Generous Results

Baby Boomer Group Raises Funds for Local Charities

By Jessica Laskey
September 2018

Stuart Walthhall is a proud East Sac Baby Boomer. In fact, he was one of five founders of the group of the very same name—East Sac Baby Boomers—in 2015 that brought together local folks born between 1946 and 1964 to raise funds for worthy causes.

“A group of us who all went to school together 50 years ago would get together and have lunch once a month to catch up and gossip,” says Walthall, who was born (along with his twin sister Beverly) at Sutter Memorial Hospital in 1951. He attended El Dorado Elementary, Kit Carson Junior High, Sacramento High, Sacramento City College and Sacramento State. “Our conversations slowly turned toward the fact that we had a lot of resources among us and that our lives seemed to have drifted toward helping various charities and causes. We thought, why don’t we form our own group and see what we can do?”

The first step was to file as a nonprofit to make sure they could accept tax-deductible donations. Then came the question of who to help.

“One of our founding members and current vice president, Steve Cippa, was already working with the American Cancer Society, so we went over there to check it out,” recalls Walthall, who became president of ESBB this year. “It was great, but it was huge! We knew we wanted to help on a more local level. Then we discovered the underfunded Road to Recovery program, which provides local cancer patients transportation to and from treatments. Not only did they need money, they were also very trackable in terms of knowing exactly how many people would benefit from our involvement. We saw that we could actually make an impact.”

ESBB has raised funds for Road to Recovery for the past two years through various means, but Walthall’s personal favorite has been Concerts for Life, a series of live music presentations staged at local entertainment venues. As a musician and a piano and guitar teacher for the past 45 years, Walthall has taught more than 1,500 students. He’s worked out of Skip’s Music on Auburn Boulevard for the past 38 years—so music is really his jam.

When the group was brainstorming ways to raise funds for their chosen charity, Walthall suggested booking some concerts, where they could not only sell tickets, but also solicit sponsors and donors, and raffle off prizes “to make money in wads instead of dribs and drabs.”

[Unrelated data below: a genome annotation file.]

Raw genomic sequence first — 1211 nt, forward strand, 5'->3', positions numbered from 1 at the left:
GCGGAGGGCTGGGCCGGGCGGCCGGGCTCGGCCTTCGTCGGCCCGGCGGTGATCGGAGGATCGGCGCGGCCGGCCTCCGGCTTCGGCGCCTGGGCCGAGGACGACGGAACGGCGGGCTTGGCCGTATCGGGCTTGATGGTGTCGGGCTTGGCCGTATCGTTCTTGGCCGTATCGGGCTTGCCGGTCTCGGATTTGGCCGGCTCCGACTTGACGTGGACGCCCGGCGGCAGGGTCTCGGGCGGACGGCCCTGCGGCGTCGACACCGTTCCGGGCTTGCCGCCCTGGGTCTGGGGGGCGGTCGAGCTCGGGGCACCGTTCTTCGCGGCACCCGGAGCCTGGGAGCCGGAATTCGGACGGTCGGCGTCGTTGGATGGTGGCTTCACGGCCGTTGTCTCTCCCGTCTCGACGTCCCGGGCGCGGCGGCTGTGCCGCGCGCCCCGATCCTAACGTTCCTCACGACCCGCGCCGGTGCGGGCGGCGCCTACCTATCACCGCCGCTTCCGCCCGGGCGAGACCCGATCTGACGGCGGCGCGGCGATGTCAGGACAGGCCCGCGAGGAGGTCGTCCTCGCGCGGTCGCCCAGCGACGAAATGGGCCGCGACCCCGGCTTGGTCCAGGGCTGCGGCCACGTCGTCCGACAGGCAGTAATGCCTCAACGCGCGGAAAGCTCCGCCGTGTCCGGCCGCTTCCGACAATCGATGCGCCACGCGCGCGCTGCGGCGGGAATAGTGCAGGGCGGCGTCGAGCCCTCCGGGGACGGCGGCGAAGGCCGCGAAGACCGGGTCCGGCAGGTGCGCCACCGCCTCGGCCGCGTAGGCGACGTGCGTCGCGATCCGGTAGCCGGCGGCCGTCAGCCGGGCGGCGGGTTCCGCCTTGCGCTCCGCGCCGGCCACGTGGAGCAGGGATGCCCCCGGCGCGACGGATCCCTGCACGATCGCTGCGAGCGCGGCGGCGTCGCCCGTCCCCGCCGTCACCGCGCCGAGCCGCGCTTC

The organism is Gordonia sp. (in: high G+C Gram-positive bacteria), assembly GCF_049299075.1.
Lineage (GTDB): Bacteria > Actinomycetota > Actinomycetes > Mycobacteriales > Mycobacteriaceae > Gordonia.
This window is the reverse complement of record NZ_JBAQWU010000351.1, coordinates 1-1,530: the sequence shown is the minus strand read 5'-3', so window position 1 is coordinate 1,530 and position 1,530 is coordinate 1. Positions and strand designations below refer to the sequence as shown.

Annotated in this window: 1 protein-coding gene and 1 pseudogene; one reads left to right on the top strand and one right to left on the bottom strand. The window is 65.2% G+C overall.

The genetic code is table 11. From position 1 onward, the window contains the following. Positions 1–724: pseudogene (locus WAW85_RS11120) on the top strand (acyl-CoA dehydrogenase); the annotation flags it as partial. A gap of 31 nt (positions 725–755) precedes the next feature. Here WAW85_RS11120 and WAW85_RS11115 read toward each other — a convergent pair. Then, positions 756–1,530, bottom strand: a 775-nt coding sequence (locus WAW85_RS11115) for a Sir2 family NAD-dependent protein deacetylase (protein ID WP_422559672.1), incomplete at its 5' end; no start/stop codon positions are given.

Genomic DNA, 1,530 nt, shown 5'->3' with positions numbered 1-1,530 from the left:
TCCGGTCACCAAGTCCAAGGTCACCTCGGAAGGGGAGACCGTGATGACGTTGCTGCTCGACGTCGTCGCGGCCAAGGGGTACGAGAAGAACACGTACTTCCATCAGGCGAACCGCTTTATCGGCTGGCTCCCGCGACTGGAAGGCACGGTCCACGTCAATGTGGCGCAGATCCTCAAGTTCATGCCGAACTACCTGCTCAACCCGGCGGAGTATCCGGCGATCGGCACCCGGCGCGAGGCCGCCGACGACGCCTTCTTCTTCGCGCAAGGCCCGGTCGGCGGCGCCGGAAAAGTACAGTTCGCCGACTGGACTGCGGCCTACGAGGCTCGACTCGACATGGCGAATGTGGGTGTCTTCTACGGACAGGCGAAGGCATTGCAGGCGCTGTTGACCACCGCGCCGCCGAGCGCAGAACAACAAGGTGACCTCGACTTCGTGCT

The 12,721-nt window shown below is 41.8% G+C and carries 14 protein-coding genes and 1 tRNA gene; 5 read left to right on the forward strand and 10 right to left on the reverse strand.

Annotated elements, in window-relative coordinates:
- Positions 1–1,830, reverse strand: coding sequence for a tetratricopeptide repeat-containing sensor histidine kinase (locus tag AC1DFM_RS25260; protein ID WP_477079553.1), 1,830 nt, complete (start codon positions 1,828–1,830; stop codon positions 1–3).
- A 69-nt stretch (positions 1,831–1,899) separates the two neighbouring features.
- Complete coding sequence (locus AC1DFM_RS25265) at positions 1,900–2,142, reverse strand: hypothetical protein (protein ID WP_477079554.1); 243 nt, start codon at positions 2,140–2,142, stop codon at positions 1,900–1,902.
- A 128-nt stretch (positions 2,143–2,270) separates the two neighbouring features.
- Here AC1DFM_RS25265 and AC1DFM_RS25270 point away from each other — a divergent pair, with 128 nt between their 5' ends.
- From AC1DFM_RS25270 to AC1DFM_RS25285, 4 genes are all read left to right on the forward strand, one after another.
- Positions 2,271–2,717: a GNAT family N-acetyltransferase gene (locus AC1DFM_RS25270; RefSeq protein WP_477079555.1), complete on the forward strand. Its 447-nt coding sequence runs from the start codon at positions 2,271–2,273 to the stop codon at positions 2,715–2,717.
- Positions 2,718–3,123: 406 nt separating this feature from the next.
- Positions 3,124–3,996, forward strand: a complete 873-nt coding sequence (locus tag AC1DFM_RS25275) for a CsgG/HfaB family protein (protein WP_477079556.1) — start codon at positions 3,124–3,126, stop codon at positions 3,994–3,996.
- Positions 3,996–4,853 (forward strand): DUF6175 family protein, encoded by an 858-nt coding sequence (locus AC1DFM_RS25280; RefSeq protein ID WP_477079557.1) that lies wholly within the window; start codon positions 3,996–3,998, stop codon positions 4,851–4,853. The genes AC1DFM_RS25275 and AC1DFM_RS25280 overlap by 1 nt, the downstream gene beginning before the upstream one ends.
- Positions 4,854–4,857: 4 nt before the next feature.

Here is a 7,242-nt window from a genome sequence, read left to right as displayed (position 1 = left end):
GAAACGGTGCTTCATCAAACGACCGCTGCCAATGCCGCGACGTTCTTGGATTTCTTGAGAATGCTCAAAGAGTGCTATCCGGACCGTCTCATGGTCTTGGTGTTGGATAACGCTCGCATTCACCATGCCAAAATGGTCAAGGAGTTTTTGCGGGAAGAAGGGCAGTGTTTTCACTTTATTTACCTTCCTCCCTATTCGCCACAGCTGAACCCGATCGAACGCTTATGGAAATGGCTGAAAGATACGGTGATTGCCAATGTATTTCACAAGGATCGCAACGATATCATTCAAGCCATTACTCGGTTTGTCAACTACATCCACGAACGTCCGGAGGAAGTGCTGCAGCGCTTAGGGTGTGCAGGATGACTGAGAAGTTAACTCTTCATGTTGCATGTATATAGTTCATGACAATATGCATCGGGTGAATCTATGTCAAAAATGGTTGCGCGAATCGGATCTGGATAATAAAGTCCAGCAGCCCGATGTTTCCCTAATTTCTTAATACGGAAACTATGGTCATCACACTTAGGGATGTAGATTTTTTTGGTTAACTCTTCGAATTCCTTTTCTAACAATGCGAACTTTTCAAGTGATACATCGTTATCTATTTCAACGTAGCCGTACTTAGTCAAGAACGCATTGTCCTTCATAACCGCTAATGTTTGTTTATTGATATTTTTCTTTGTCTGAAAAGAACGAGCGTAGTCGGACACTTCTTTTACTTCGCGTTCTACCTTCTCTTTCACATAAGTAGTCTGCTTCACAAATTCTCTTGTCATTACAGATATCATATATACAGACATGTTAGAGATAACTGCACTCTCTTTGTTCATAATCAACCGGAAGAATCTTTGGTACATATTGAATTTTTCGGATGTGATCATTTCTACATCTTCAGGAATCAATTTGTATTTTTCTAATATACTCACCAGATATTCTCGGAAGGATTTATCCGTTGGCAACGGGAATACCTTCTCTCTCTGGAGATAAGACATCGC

The model was a massive success, so this year the group has decided to add another charity to its roster. They selected Society for the Blind’s Senior Impact Project, which empowers individuals 55 or older living with low vision or blindness to achieve their full potential through free services like classes, discussion groups, seminars and excursions, as well as an eight-day intensive training program that teaches non-visual skills and alternative techniques to help clients maintain independence.

“We were shocked at how quickly our membership grew,” Walthall admits. “But that means we can help even more people.”

When Walthall isn’t organizing benefit concerts or teaching, he’s also donating his time to causes close to his heart in Locke, the historic, unincorporated community on the Delta built by Chinese immigrants during the early 20th century.

“I used to be deeply involved in painting 40 years ago,” Walthall says. “And I would visit Locke because it was so picturesque. When I had the chance to move there in 1983, I jumped on it and eventually formed the Locke Foundation in 2003 to educate the public about the history, culture and legacy of this amazing place.”

Walthall now splits his time between a home in Locke and an apartment near Skip’s Music, but he loves the communities equally. He reports that one of the most rewarding charity projects he’s involved in is providing Christmas—complete with presents, a visit from Santa and a giant holiday meal—to the children of farmworkers and their families along the Delta every winter.

“The thing about being an East Sac kid is that you’re keenly aware that you’re often perceived as entitled,” Walthall says. “That’s why it’s important to give people the opportunity to pay their good fortune forward. For the East Sac Baby Boomers to be the organization that gives people that opportunity—to be thankful that you’ve had advantages and now be able to help other people—and then see the results of their generosity is exactly what we were after.”

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Jessica Laskey can be reached at

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